But when the work seems insurmountable, I think about what else I'd rather be doing, or, to put it another way, what might be my own kind of Ithaka, "...the island of them all" - something that I greatly desire and whose attainment is continually delayed. The promise of it keeps me going.
One of my Ithakas is riding my bicycle, a pearly white Raleigh that my husband gave me before we were married. I love it so much that I instantly named it Pegasus, and soon after bought a bike bell, which I mostly ring just to hear its thick trill. It is searing hot in South Florida at the moment, the norm in late July, but when I'm on my bicycle the temperatures seem less oppressive, as does everything else, and I get to fly around town smelling the ocean and checking out the poincianas and palms and the little green parrots that like to nest and screech in both. I feel like the me that was once a 10 year old, skinny-legged girl explorer. And I suppose she too is another kind of Ithaka.
What I'm getting at is that even though I haven't been writing you, I have still been reading and thinking. Books IV-VI are my favorites so far. I like how the mundane tasks of servants are described in painterly fashion:
Here a maid tipped out water for their hands
from a golden pitcher into a silver bowl,
and set a polished table near at hand;
the larder mnistress with her tray of loaves
and savories came, dispensing all her best...
And also here:
"...but Helen called the maids
and sent them to make beds, with purple rugs
piled up, and sheets outspread, and fleecy
coverlets, in the porch inside the gate.
The girls went out with torches in their hands..."
Whether cooking, doing laundry, or making beds, no chore seems too mundane for Homer to depict with color and physical touch. Even scent is not overlooked, as when Eidothea, daughter of the god Proteus (and a nereid), dabs ambrosia beneath three lads' noses to drown out the "bestial odor" of the seal skins in which they hide. The ambrosia is likened to perfume, and, to me, the moment hints at how man aligns himself with both the beautiful and the monstrous, how often the two can be experienced within breaths of one another.
I also admire the simple, fairytale connotations of these books' titles, such as "Sweet Nymph and Open Sea," although I don't recall Kalypso being so accomodating in other prose versions I've read of this same story. Perhaps I'm mixing it up with The Iliad? Somehow I remember Kalypso as a dangerous and seductive foil, and when I came across these lines describing her lair, I could see how Odysseus might be lulled into contentment, if even for a short while.
Upon her hearthstone a great fire blazing
scented the farthest shores with cedar smoke
and smoke of thyme, and singing high and low
in her sweet voice, before her loom a-weaving,
she passed her golden shuttle to and fro.
A deep wood grew outside, with summer leaves
of alder and black poplar, pungent cypress.
Ornate birds here rested their stretched wings --
horned owls falcons, cormorants -- long tongued
beach combing birds, and followers of the sea.
Around the smoothwalled cave a crooking vine
held purple clusters under ply of green;
and four springs, bubbling up near one another
shallow and clear, took channels here and there
through beds of violets and tender parsley.
When I think about escaping my keyboard, it's usually to a green place like this, which I imagine as lit by candles and mirrors and old lamps. Once when I was in New Orleans, I spent quite some time in a store that devoted itself to that kind of light. We had run in from the rain, and the contrast between the pale gray of the French Quarter and the jeweled glow of the shop was as precise as if invisible hands had placed each setting in its own frame, the former ensconced in a rectangle of simple pine and the latter in a baroque gold square.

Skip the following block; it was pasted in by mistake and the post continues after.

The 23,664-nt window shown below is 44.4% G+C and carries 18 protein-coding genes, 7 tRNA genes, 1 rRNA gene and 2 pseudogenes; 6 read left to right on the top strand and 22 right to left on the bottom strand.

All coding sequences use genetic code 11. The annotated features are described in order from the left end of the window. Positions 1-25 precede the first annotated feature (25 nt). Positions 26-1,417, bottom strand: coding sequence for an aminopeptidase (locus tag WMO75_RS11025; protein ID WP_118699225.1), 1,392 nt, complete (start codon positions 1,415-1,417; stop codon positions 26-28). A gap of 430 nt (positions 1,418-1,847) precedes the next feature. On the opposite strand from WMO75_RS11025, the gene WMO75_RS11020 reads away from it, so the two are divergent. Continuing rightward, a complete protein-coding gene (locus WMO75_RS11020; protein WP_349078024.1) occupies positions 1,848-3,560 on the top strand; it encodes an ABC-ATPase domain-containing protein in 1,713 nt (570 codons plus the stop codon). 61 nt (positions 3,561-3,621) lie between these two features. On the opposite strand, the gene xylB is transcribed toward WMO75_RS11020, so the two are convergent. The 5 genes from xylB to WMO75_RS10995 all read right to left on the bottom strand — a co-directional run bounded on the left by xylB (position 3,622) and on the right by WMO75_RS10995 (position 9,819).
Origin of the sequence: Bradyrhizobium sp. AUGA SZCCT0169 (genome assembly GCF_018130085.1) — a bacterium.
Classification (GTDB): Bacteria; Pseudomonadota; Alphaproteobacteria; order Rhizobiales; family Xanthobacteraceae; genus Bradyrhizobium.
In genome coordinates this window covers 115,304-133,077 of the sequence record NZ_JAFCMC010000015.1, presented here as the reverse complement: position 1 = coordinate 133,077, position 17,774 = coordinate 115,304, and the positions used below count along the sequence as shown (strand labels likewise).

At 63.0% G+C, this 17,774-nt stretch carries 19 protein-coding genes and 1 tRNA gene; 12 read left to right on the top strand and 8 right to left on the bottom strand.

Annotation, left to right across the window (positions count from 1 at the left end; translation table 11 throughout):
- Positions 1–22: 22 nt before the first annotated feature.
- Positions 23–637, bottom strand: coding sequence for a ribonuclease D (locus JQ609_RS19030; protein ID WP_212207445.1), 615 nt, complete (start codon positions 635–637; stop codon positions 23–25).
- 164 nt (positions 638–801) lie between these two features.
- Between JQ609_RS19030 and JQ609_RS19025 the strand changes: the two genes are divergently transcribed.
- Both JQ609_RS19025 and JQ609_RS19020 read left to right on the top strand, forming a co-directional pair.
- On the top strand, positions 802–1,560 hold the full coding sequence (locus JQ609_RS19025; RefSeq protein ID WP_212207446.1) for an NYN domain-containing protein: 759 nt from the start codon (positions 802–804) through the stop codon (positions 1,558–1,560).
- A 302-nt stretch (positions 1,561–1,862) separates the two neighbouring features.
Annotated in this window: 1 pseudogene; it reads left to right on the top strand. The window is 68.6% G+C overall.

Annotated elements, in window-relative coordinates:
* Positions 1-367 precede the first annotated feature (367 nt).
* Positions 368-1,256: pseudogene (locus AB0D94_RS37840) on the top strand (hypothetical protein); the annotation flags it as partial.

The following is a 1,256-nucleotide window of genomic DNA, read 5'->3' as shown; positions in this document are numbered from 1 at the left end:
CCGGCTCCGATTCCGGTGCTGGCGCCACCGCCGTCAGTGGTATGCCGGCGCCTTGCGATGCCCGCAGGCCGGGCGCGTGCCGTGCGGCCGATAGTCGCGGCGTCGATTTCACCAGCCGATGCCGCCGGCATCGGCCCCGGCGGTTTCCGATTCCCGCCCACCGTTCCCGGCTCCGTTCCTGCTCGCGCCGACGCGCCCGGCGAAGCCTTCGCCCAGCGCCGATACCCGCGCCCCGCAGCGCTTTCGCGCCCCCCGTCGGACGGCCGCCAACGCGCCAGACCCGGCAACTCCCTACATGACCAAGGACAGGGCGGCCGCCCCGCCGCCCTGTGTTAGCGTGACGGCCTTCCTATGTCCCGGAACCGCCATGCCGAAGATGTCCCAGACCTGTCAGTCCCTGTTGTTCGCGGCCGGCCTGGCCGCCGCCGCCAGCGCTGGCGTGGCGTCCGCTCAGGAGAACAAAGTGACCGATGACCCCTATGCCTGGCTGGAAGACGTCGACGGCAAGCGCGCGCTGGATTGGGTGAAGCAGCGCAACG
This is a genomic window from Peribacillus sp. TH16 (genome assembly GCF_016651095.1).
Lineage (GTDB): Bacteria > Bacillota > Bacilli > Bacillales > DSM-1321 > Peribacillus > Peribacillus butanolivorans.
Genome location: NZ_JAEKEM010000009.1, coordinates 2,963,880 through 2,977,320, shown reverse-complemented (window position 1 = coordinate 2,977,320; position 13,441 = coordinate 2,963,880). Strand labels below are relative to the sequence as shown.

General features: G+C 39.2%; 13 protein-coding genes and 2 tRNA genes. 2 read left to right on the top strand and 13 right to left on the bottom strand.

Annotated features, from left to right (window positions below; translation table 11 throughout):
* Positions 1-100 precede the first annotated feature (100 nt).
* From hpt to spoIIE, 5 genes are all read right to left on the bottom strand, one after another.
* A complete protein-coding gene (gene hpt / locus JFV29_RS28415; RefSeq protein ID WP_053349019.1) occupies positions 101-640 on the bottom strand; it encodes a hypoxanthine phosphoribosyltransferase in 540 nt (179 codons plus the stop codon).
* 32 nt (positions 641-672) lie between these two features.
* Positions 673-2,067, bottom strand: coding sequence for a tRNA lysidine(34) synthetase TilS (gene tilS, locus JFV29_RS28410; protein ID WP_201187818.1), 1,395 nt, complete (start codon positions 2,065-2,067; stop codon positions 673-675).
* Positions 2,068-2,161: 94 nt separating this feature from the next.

Now I'm sitting here looking out the window, writing you, thinking about New Orleans and ignoring The Odyssey, and that poem by Donald Justice comes to mind, the one about how art casts its own light and how it can comfort us in our mortal, and thus temporary, sorrows.
I've always been easily distracted, finishing projects or cleaning the house in no particular order. Look, there is a cup on the balcony that needs washing.... let me clean the grime from this leaf.... this shelf of rags needs folding.... No one thing is started and finished in a continual surge. And now I realize that I read that way too -- following a story, then drifting off into my own.
Didi Menendez's portrait project is designed for poets as well as visual artists. She has selected and posted photogaphic portraits to serve as models Here are some of the particlars centerting on a Star Black photograph from February 2011. There are five other photographs at the moment and Didi may add to that number. For full details, click here.
<<< Deadline: August 15, 2011
Render a portrait using this image and send a jpg of your portrait to didimenendez at hotmail.com. Place on subject line PORTRAIT STUDY #2. You may render the portrait in your preferred medium. Specify with your submission the size and medium of your entry along with your name and web site/online portfolio address. Everyone is welcomed to submit a portrait. All entries following the guidelines will be placed on this blog post. Once all entries have been submitted by the deadline, the best will be featured in PoetsArtists (www.poetsandartists.com) web site.
Submit a poem inspired from this image to didimenendez at hotmail.com. Place on subject line Portrait Study #2. Send poem attached to a word document along with your web site address and short bio. If the poem is well received by our editor (me), it will be published on this post. The best poem will be published in the PoetsArtists web site along with the best portrait submitted by a visual artist. >>>